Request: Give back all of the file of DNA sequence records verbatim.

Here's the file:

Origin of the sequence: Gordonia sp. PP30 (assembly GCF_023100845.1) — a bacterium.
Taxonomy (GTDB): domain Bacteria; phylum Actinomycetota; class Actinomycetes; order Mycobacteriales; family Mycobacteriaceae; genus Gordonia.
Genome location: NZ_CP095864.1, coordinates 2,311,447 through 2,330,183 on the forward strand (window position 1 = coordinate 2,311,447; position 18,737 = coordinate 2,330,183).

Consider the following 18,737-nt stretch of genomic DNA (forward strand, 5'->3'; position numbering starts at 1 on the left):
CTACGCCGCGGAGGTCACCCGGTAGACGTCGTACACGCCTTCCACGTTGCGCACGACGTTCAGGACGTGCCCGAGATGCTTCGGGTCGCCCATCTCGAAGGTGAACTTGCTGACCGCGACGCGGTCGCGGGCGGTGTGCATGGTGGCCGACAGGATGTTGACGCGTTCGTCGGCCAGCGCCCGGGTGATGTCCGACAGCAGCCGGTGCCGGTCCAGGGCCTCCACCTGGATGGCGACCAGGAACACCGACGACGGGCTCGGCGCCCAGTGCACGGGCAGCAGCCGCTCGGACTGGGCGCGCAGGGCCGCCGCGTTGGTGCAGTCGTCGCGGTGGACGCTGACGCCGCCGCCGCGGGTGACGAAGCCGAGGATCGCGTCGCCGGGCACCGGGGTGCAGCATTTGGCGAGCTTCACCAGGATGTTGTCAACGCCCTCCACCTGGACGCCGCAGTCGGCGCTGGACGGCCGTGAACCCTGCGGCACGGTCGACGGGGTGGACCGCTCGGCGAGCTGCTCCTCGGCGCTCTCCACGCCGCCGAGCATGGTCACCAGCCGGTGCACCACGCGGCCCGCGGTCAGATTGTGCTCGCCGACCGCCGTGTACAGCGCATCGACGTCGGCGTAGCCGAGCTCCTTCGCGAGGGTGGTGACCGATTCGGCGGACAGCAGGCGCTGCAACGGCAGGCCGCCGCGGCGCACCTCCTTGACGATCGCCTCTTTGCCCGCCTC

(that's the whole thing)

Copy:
Origin of the sequence: Gordonia sp. PP30 (assembly GCF_023100845.1) — a bacterium.
Taxonomy (GTDB): domain Bacteria; phylum Actinomycetota; class Actinomycetes; order Mycobacteriales; family Mycobacteriaceae; genus Gordonia.
Genome location: NZ_CP095864.1, coordinates 2,311,447 through 2,330,183 on the forward strand (window position 1 = coordinate 2,311,447; position 18,737 = coordinate 2,330,183).

Consider the following 18,737-nt stretch of genomic DNA (forward strand, 5'->3'; position numbering starts at 1 on the left):
CTACGCCGCGGAGGTCACCCGGTAGACGTCGTACACGCCTTCCACGTTGCGCACGACGTTCAGGACGTGCCCGAGATGCTTCGGGTCGCCCATCTCGAAGGTGAACTTGCTGACCGCGACGCGGTCGCGGGCGGTGTGCATGGTGGCCGACAGGATGTTGACGCGTTCGTCGGCCAGCGCCCGGGTGATGTCCGACAGCAGCCGGTGCCGGTCCAGGGCCTCCACCTGGATGGCGACCAGGAACACCGACGACGGGCTCGGCGCCCAGTGCACGGGCAGCAGCCGCTCGGACTGGGCGCGCAGGGCCGCCGCGTTGGTGCAGTCGTCGCGGTGGACGCTGACGCCGCCGCCGCGGGTGACGAAGCCGAGGATCGCGTCGCCGGGCACCGGGGTGCAGCATTTGGCGAGCTTCACCAGGATGTTGTCAACGCCCTCCACCTGGACGCCGCAGTCGGCGCTGGACGGCCGTGAACCCTGCGGCACGGTCGACGGGGTGGACCGCTCGGCGAGCTGCTCCTCGGCGCTCTCCACGCCGCCGAGCATGGTCACCAGCCGGTGCACCACGCGGCCCGCGGTCAGATTGTGCTCGCCGACCGCCGTGTACAGCGCATCGACGTCGGCGTAGCCGAGCTCCTTCGCGAGGGTGGTGACCGATTCGGCGGACAGCAGGCGCTGCAACGGCAGGCCGCCGCGGCGCACCTCCTTGACGATCGCCTCTTTGCCCGCCTC